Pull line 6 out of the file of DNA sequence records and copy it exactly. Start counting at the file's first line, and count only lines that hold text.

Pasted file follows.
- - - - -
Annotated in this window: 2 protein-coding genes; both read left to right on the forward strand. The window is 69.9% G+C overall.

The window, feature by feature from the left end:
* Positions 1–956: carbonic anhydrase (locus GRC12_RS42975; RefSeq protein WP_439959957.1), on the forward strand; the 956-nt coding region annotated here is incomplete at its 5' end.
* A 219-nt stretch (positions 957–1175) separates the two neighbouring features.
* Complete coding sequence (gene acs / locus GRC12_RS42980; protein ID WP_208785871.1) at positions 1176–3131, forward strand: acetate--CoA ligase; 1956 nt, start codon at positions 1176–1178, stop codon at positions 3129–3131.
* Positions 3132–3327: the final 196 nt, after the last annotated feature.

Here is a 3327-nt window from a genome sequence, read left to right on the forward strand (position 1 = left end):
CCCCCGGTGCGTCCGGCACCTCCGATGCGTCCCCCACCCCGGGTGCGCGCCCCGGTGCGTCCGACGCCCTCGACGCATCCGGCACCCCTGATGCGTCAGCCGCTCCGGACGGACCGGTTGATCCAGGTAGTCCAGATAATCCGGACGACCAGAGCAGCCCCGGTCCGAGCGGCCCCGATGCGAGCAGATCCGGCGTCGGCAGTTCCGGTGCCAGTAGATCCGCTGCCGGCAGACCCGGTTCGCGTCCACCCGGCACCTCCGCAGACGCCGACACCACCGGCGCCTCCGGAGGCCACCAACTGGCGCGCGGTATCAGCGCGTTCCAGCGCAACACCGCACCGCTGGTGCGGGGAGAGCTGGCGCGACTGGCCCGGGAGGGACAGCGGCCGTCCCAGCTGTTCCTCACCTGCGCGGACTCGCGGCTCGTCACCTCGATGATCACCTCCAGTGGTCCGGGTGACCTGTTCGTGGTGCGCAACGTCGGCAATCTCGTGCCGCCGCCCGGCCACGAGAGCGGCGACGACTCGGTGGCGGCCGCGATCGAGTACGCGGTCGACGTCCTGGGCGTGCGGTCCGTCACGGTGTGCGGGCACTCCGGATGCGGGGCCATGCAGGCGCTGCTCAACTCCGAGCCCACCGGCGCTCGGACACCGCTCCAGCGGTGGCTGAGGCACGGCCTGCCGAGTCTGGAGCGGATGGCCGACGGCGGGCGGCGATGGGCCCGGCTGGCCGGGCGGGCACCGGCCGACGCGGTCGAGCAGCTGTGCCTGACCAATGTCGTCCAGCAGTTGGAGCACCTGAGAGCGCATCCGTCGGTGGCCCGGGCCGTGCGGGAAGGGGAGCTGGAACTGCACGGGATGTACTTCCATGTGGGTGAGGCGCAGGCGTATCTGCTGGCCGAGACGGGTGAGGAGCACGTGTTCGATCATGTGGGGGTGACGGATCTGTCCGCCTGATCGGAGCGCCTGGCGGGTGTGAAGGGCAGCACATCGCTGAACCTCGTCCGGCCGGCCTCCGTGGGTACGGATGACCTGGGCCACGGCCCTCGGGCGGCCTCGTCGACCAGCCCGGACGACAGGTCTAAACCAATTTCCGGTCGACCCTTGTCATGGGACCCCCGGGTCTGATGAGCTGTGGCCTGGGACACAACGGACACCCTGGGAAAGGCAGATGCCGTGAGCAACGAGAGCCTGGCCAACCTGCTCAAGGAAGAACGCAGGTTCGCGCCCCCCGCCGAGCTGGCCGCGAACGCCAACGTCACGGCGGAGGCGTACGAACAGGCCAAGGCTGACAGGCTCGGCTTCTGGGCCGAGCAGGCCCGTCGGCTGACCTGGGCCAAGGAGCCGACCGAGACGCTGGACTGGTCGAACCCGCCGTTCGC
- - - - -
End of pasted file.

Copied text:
* Positions 3132–3327: the final 196 nt, after the last annotated feature.